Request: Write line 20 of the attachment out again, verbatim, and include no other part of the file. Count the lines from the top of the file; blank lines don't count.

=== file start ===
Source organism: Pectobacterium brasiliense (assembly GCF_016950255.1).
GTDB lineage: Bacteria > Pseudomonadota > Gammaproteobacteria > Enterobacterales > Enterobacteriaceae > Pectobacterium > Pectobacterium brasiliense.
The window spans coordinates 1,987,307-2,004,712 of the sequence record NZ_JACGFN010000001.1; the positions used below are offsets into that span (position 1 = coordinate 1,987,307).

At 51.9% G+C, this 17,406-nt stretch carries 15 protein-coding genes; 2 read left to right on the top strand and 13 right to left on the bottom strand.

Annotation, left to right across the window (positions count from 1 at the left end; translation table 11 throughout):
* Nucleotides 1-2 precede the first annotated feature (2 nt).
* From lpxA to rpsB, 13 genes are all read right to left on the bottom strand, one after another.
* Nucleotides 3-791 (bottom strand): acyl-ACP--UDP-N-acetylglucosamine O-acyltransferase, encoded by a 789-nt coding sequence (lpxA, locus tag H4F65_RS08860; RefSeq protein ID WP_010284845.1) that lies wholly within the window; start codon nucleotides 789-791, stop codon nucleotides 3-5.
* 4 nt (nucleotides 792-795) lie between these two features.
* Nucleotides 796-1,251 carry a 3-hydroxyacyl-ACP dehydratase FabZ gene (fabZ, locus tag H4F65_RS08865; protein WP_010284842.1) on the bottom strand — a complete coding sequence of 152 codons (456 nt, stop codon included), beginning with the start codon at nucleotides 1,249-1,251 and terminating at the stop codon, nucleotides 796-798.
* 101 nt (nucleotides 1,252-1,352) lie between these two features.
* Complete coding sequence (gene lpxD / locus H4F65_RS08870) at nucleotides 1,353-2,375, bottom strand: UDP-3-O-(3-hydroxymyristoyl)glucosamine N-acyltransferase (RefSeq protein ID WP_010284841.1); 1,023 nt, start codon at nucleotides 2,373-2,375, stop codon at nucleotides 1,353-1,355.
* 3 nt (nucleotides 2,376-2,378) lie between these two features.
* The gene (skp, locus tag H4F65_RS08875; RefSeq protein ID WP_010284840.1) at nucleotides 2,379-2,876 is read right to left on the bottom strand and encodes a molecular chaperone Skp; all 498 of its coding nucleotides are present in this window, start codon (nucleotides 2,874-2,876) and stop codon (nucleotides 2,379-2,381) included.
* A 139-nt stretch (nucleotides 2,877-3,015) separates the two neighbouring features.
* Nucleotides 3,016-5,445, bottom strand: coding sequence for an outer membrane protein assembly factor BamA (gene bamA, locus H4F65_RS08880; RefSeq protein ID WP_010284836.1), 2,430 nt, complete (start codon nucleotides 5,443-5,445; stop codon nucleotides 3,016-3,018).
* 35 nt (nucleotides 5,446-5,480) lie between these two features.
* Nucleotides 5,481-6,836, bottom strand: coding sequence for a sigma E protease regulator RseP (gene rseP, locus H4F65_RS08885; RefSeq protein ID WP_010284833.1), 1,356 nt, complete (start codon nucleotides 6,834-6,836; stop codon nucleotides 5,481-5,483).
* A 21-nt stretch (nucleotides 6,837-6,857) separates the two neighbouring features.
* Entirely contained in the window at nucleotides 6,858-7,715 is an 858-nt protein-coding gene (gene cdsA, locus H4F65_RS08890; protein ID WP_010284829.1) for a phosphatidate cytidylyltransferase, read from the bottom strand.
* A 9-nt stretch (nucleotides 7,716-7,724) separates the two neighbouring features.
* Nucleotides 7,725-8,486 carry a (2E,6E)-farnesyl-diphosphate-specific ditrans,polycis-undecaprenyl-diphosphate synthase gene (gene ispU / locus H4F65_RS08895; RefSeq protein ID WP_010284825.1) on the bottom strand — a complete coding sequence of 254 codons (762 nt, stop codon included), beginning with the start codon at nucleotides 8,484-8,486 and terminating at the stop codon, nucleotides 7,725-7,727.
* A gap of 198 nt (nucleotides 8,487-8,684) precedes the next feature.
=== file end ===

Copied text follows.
* Entirely contained in the window at nucleotides 6,858-7,715 is an 858-nt protein-coding gene (gene cdsA, locus H4F65_RS08890; protein ID WP_010284829.1) for a phosphatidate cytidylyltransferase, read from the bottom strand.